Not that MPS is insolvent. Dear me, no.  The adverse 2018 scenario in the stress tests reduced its core Tier 1 (CET1) equity to negative 2.23%. That is, of course, insolvency. But hey, it’s just a scenario. Officially, it meets its CET1 and baseline solvency requirements. So it is solvent. Isn’t it?

It must be, because otherwise the planned bail-out would be impossible. MPS is to receive a “precautionary recapitalization”. As the European Central Bank (ECB) helpfully explains, the whole point of this is to avoid putting a solvent bank into resolution:

A precautionary recapitalisation describes the injection of own funds into a solvent bank by the state when this is necessary to remedy a serious disturbance in the economy of a Member State and preserve financial stability. It is an exceptional measure that is conditional on final approval under the European Union State aid framework. It does not trigger the resolution of the bank.

Now, you may well ask why, if MPS is basically solvent even though it is at risk in a stressed scenario, the private sector wouldn’t provide the necessary funds. Ostensibly, the reason is the outcome of the Italian referendum. Raised political risk after the resignation of Matteo Renzi is apparently sufficient to explain why private sector investors would not contribute 5bn euros to recapitalize a bank with a market cap of 442m euros. I suppose if you tell yourself private sector investors are stupid often enough, you might start to believe it is true. But to me, it is evident that the private sector was never going to contribute 5bn euros or anything like it.

A Picture shows the logo of Italian bank the Monte Dei Paschi di Siena (BMPS) on December 9, 2016 in Rome. Italy’s Monte dei Paschi di Siena saw its stock tumble more than 12 percent today over reports the ECB had denied it more time to raise the cash it needs to avoid being wound down. TIZIANA FABI/AFP/Getty Images

No matter. All that was needed to justify a precautionary recapitalization was a “serious disturbance” in the Italian economy. The Italian referendum was good enough. MPS is to be rescued. Or, more correctly, its depositors and senior bondholders are to be rescued, together with a fair proportion of its junior bondholders.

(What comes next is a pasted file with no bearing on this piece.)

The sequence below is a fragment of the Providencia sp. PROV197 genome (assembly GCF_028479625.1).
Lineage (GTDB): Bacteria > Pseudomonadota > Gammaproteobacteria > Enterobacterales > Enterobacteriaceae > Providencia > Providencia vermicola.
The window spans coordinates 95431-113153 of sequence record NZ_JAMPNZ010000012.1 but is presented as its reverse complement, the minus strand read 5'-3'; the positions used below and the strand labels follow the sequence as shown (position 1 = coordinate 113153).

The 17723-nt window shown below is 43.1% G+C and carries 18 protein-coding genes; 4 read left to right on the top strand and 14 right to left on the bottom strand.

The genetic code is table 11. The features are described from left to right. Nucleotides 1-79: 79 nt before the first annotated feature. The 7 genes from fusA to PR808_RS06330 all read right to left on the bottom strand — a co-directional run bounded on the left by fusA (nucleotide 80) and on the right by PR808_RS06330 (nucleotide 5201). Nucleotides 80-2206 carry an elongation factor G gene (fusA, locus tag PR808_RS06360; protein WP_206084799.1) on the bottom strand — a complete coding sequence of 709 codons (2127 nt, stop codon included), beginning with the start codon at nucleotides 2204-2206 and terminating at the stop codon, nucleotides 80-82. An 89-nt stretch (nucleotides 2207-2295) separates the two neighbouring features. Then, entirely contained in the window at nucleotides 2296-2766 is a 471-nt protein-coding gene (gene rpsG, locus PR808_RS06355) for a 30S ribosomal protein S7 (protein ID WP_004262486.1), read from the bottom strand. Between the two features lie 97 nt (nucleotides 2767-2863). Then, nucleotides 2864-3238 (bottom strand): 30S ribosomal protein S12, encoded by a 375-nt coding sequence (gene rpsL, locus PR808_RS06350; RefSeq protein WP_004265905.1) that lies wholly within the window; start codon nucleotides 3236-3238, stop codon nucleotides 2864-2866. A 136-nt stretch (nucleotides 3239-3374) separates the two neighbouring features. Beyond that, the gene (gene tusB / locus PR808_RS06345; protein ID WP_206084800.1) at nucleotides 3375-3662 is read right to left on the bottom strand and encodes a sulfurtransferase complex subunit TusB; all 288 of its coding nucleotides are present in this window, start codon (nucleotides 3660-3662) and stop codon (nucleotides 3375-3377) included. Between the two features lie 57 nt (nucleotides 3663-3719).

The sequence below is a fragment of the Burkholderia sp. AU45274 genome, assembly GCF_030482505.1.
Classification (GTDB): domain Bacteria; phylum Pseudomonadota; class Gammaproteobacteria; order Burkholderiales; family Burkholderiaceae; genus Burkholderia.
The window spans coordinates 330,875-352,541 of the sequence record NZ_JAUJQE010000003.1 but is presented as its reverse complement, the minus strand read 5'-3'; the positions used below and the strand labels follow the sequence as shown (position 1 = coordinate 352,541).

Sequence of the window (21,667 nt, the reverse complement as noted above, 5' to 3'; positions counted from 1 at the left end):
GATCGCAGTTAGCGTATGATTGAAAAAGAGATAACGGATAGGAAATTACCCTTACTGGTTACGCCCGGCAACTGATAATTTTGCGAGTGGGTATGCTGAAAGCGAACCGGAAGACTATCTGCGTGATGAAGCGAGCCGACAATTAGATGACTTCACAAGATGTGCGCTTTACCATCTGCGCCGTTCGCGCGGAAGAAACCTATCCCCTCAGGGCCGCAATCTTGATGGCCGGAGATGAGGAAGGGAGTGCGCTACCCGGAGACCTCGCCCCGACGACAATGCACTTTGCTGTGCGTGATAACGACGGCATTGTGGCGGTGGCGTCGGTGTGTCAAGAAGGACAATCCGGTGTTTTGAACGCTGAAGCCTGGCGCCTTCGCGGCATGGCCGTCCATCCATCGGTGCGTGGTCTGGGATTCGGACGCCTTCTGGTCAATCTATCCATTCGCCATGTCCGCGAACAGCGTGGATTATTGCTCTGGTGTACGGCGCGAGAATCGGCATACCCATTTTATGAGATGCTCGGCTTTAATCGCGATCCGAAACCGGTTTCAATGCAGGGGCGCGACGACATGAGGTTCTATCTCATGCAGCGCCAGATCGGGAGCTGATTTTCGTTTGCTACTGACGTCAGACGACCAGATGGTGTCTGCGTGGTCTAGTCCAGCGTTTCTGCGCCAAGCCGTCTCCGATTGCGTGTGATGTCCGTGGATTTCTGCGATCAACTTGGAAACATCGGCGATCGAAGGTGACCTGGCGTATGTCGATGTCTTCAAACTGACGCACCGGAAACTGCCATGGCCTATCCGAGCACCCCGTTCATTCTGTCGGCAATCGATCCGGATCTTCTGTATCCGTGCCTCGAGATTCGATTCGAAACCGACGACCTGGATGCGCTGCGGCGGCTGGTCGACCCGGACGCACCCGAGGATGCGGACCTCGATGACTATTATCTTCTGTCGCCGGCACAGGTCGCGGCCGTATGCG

Politically, this is a huge relief. Putting MPS into resolution under the European Bank Resolution and Recovery Directive (BRRD) would have meant bailing in 8% of total liabilities before involving taxpayer funds. According to Silvia Merler of Bruegel, this would have meant bailing in all or nearly all of MPS’s junior debt, almost 65% of which was sold to retail investors – small savers for whom this represents part of their life savings. In a precautionary recapitalization, junior debt would still have to be bailed in, but there is potentially a way of protecting small savers:

Avoiding a bail-in of junior bond-holders might be possible…..This would require that (i) the Italian government obtains the green light for a precautionary recapitalisation under Article 32(4.d) of BRRD; (ii) the resulting state aid is approved under Article 107 TFEU and (iii) the “financial stability” clause in the 2013 Banking Communication is granted to suspend burden sharing of junior bondholders.

Ordinary Italian taxpayers might question why they should pay to protect the savings of people richer than them. But the ability of retail savers to tug at the heart strings of politicians is remarkable. Or perhaps not so remarkable. They vote.

Personally, I would rather that savers who bought subordinated debt instruments were not rescued, unless they can prove that the instruments were mis-sold. After all, they bought these instruments because they paid higher interest. Even small savers should understand that a higher interest rate means higher risk. But mine is an unpopular viewpoint: Italian politicians, mindful of an upcoming election, see things differently.